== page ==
Eating organic is not just for hippies, or yuppies for that matter, and it isn’t just “fancy” food, either. It’s for YOU. It’s french fries, hamburgers and apple juice just as much as it’s arugula and tofu, and it’s really important for your health, for your babies - be they actual or potential - for our environment, and for our economy. I’m serious!
I didn’t always feel this way, and so if you’ve been resistant to making the switch, I bet I have some idea as to why. For myself, it was a combination of youthful invincibility and brokeness - ah youth. One conversation in particular stands out in my memory. I was 22, I’d been traveling abroad for almost a year since graduating from college, living super cheap - you know, the cheapest ticket on the crowded smoky slow bus, the tiny dorm room shared with 4 strangers in the cheapest hotel, and so on. When I got back to the States, I stayed at my Mom’s house for two weeks before my next adventure in invincibility and cheapness (a.k.a. trying to find a job) and standing in her kitchen one day I said something like, “Don’t worry about fixing me the fancy organic food, Mom, it’s OK, I’ll eat the cheap stuff. It’s the people’s food!”
She spun on her heels and gave me a hard look. “People’s food my ass,” she said. “I know you’ve been out in the hinterlands living on $2 a day, but organic food isn’t just some luxury, it’s the right thing to do, and when we can, we should. You can ignore all the chemicals and hormones all you want, but that doesn’t mean they’re not there and not dangerous. The chemicals in that food don’t only hurt you, they hurt the planet, and that’s just wrong.”
End of conversation. Yeesh.
She was right though, and she reminded me that I had (and still have!) a set of values about the importance of things like fairness, justice and respect for nature. Those high ideals don’t mean a whole lot unless they apply to normal mundane things like buying food just as much as they apply to grand things, like peace and freedom.
It must have worked. Fast forward to the present, and I of course work for Toxic Free NC, have a farm share in a local organic farm, and made my weekly visit to Moore Square Farmers Market yesterday. Even on my humble non-profit salary, I’ve made it a priority to buy organic whenever I can, and still manage to spend money on beer and shows and a mortgage and all that normal stuff too. (That picture is my CSA farmer, Fred Miller.)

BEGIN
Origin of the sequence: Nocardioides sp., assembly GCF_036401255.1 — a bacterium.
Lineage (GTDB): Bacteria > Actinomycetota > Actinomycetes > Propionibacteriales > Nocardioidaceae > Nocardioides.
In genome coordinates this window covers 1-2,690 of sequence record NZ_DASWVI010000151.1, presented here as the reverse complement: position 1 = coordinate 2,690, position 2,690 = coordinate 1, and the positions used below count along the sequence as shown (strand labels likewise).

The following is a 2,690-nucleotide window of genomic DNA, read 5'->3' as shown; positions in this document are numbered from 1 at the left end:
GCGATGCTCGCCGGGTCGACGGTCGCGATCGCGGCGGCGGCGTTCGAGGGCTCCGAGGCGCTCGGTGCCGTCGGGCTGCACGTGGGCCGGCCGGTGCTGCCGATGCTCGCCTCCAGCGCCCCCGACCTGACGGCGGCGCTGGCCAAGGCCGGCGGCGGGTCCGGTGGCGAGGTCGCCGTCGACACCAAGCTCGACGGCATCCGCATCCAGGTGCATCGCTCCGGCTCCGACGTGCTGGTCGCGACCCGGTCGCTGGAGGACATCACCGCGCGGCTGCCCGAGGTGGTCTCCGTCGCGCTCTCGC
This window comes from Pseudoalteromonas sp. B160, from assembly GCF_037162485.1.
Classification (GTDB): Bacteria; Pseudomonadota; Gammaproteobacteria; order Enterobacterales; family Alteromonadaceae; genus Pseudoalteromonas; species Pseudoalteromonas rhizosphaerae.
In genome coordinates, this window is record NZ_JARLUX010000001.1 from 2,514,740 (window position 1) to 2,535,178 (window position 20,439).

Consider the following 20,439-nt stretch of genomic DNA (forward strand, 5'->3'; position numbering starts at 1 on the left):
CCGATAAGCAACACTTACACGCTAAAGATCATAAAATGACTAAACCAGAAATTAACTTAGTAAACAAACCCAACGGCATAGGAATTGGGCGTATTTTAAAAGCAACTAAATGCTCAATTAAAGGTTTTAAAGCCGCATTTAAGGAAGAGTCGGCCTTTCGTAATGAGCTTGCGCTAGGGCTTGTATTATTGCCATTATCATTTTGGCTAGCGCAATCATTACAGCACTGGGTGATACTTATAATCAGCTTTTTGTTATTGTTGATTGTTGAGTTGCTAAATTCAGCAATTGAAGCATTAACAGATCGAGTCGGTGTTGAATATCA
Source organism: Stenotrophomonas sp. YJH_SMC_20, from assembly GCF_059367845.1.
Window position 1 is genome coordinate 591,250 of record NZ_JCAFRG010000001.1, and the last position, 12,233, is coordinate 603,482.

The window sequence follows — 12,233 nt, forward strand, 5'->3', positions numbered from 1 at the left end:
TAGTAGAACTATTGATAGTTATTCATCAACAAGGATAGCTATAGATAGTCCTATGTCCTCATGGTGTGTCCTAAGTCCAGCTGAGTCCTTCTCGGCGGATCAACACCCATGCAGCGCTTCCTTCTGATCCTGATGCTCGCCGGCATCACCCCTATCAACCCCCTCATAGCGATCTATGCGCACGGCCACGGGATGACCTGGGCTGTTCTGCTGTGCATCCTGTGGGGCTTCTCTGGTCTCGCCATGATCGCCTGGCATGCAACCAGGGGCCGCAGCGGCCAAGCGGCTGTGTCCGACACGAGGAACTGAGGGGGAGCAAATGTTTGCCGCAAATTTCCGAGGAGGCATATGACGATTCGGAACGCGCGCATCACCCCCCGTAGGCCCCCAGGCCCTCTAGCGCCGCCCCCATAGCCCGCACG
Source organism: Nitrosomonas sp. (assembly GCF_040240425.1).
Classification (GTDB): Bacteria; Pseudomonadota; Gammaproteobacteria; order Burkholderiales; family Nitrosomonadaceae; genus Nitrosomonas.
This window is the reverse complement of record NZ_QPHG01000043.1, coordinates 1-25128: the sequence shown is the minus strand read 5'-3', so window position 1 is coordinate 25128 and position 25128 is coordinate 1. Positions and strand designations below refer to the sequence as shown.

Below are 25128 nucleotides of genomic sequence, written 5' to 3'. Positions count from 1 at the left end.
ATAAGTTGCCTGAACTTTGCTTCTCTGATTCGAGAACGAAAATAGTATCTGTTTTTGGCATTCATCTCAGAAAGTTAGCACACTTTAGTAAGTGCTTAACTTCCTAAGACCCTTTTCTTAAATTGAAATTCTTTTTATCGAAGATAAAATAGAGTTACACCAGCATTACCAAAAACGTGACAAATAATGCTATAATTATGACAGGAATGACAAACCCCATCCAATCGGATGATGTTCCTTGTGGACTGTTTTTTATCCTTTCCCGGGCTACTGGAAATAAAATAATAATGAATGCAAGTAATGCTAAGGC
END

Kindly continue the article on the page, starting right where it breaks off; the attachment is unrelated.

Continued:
People have a variety of different reasons for choosing organic food. Health concerns are high on the list - conventionally farmed veggies are full of pesticides, and animal products full of hormones and antibiotics, plus some pesticides from their feed. (Check out this new website to see exactly what is on your food: whatsonmyfood.org.) These chemicals are suspected in a wide range of increasingly common health disorders, and as is the case for most environmental pollutants, they’re the most problematic for babies and young children. With their rapidly-growing bodies, babies and small children are more vulnerable to health damage from pesticides and other contaminants in their food, water, or air. Studies have connected pesticide exposure in utero and during childhood with a wide range of illnesses - asthma, some childhood cancers and even cancer later in life, autism, learning and behavioral problems, premature puberty, and the list goes on. To be clear, most if not all of the studies I’m thinking of look at kids who live on or near a farm or whose parents use pesticides in the house, yard or on the pets, and not necessarily at kids who are only being exposed to pesticides through their diets. But then, the vast majority of kids are exposed to pesticides through their diets, so who would you compare them to?
The good news: organic diets have been shown to dramatically decrease the pesticide load for elementary school kids - they might do the same for you!
Environmental concerns also rate high on people’s minds. Organic farming doesn’t add pesticides or chemical fertilizers to our air and water, and it’s also been shown to sequester more carbon dioxide than conventional farming, which helps slow global climate change.
Then there are the justice and fairness arguments, a.k.a. the karma argument. Pesticides aren’t just bad for me, they’re bad for the people that grow the food and their kids too, and those people often don’t have all the safety information and equipment they need to protect themselves. People shouldn’t be made to work with toxic stuff unless they’re really well paid, well informed about the risks, and have great health benefits. Sadly, such is not the case for your average farm worker.